I can&#39;t imagine how honey helps the G.I., it&#39;s just sugar and the tag along enzymes and such.


    At 1.5 TBL a day, it probably isn&#39;t going to hurt her, despite the fructose content.


    But I wouldn&#39;t do it.


  4. #4
    DaveFish's Avatar
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    1 tablespoon of honey per day shouldn&#39;t hurt anyone. I loved Manuka honey on my toast when I lived in Australia. I don&#39;t eat toast anymore but I do enjoy honey.


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    Well, Dave, 1.5tbl is not 1, to start with. If Mom is dipping her 1/2 tsp spoon into the honey, as compared to squeezing it our of a bottle, she might be getting 2 TBL a day, easily.


    2 TBL, to round things off, is 17 g&#39;s of fructose every day. http://www.nutritiondata.com/facts/sweets/5568/2 Would you dip a spoon into a jar of crystallized fructose every day and eat this? If a Coke has 2 tbl of real sugar, (not HFCS), there&#39;s less fructose in a sucrose based Coke.


    Have you seen the "Sugar: A Bitter Truth" video?


    While there are a few implied but unanswered questions in it, it is a condemnation of fructose.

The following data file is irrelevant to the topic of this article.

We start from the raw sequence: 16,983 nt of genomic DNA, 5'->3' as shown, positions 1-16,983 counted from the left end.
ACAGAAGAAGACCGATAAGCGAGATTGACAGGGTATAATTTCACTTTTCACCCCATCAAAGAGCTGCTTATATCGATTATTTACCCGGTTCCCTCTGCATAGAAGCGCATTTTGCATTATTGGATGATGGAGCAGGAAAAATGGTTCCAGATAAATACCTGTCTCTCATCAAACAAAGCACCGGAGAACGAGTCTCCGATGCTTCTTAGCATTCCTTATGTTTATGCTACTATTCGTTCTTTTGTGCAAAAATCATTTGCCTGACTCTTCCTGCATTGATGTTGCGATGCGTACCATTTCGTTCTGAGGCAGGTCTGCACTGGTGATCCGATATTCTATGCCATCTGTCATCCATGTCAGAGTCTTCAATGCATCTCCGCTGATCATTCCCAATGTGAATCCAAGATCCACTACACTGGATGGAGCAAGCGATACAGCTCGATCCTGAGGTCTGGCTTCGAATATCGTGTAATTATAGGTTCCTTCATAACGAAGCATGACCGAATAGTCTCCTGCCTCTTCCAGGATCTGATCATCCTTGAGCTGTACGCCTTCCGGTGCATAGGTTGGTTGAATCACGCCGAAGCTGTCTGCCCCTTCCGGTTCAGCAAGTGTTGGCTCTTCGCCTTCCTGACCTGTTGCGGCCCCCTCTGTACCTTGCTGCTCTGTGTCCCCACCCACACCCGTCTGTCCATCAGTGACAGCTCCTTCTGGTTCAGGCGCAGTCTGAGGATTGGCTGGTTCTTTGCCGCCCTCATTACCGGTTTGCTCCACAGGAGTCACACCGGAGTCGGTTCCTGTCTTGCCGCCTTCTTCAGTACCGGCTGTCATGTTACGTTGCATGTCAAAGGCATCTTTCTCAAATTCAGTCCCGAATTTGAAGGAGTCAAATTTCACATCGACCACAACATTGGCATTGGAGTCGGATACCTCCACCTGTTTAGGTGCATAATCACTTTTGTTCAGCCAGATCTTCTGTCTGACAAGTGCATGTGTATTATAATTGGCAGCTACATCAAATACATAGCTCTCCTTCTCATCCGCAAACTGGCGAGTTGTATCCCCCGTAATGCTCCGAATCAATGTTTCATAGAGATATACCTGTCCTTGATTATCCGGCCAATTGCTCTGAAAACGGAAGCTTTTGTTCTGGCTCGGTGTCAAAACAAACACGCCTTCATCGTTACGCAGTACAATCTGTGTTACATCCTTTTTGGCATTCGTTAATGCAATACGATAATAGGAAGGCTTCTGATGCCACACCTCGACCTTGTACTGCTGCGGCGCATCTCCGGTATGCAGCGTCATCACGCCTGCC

6. #6
    DaveFish's Avatar
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    1 teaspoon of honey * 3 = 1 tablespoon = 60 calories. Even Mark admits to putting a teaspoon of sugar in his morning coffee.


    I haven&#39;t seen the video but I still don&#39;t think that honey, something man has eaten since Grok&#39;s time, in small quantities is going to have an adverse effect on a healthy person.


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    OnTheBayou's Avatar
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    Dang, I hate that math failure of mine! Just started my caffeine, yeah, that&#39;s my excuse. "Thanks."


    Dave, I&#39;m not saying it&#39;s mercury or arsenic. I&#39;m saying it&#39;s an easily avoidable source of fructose.


    Watch the vid if you have time. It will become obvious that fructose is a health enemy "hidden in plain sight." I&#39;m not an easy to convince person, but it convinced me.


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    OTB I&#39;ll try and find time to watch that video today. Thanks for the heads up on it!


  9. #9
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    But the question seems to be: "Is methylglyoxal - the (one of the?) active ingredient/s in the Manuka plant a danger to people who consume a spoonful or so a day of the honey made from bees who collect nectar from the plant."


    I couldn&#39;t say for sure, but I&#39;d rather doubt it.


    I&#39;m somewhat reminded of Mr. Woodhouse in Emma who thought that perhaps a boiled egg wouldn&#39;t do him any harm:


    http://www.gutenberg.org/files/158/158-h/158-h.htm


  10. #10
    DaveFish's Avatar
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    Primal Blueprint Expert Certification


    I&#39;m inclined to think this would fall under Mark&#39;s category of "Sensible vices". Dark chocolate and red wine are my sensible vices. :-)